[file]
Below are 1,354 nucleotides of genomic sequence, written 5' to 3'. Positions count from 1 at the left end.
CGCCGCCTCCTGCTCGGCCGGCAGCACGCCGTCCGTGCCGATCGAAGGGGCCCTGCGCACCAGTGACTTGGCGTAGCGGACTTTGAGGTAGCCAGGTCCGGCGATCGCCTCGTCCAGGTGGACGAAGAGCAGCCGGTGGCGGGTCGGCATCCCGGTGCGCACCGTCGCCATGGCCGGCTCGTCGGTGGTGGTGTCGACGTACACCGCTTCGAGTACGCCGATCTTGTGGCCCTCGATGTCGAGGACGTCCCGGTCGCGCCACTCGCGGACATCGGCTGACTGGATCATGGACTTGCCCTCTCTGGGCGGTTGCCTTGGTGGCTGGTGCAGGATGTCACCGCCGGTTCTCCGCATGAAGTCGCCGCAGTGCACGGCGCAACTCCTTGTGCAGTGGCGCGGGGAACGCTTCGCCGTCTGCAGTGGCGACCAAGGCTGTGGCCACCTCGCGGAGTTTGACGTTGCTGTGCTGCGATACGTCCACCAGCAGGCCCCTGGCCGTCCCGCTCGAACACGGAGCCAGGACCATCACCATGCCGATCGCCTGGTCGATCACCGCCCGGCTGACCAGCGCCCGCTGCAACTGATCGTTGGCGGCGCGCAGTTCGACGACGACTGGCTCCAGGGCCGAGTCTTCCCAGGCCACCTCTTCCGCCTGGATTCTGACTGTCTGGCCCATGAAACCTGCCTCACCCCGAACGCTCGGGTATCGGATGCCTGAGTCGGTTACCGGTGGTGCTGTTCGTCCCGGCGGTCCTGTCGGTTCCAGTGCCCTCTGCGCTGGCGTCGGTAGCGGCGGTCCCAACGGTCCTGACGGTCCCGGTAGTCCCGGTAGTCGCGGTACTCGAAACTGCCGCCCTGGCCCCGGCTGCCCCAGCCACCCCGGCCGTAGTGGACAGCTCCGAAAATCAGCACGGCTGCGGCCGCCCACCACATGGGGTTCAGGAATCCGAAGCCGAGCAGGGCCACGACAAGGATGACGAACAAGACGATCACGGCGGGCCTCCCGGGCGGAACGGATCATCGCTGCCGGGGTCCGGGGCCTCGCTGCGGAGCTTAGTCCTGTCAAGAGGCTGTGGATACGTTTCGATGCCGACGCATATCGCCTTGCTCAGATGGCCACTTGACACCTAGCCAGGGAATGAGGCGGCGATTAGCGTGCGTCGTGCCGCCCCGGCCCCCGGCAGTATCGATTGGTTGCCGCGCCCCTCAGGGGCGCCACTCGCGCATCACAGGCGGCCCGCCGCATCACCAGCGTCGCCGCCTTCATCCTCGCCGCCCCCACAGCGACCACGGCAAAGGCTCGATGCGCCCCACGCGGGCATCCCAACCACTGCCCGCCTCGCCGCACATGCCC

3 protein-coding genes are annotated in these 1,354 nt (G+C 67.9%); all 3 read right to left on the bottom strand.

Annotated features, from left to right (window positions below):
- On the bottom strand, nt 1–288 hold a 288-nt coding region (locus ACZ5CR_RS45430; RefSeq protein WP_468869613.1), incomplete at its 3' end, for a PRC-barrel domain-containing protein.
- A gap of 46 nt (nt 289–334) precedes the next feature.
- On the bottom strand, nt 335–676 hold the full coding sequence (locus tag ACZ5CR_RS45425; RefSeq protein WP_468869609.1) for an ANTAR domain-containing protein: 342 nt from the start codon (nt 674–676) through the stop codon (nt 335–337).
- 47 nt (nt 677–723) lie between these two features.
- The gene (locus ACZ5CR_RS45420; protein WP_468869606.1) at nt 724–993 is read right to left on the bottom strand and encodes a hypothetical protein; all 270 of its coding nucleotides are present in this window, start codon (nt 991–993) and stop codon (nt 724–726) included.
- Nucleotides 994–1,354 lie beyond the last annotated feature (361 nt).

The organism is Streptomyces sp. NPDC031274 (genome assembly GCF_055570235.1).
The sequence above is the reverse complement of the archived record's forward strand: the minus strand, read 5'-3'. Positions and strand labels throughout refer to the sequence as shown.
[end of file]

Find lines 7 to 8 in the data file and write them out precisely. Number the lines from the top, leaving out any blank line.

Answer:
- On the bottom strand, nt 335–676 hold the full coding sequence (locus tag ACZ5CR_RS45425; RefSeq protein WP_468869609.1) for an ANTAR domain-containing protein: 342 nt from the start codon (nt 674–676) through the stop codon (nt 335–337).
- 47 nt (nt 677–723) lie between these two features.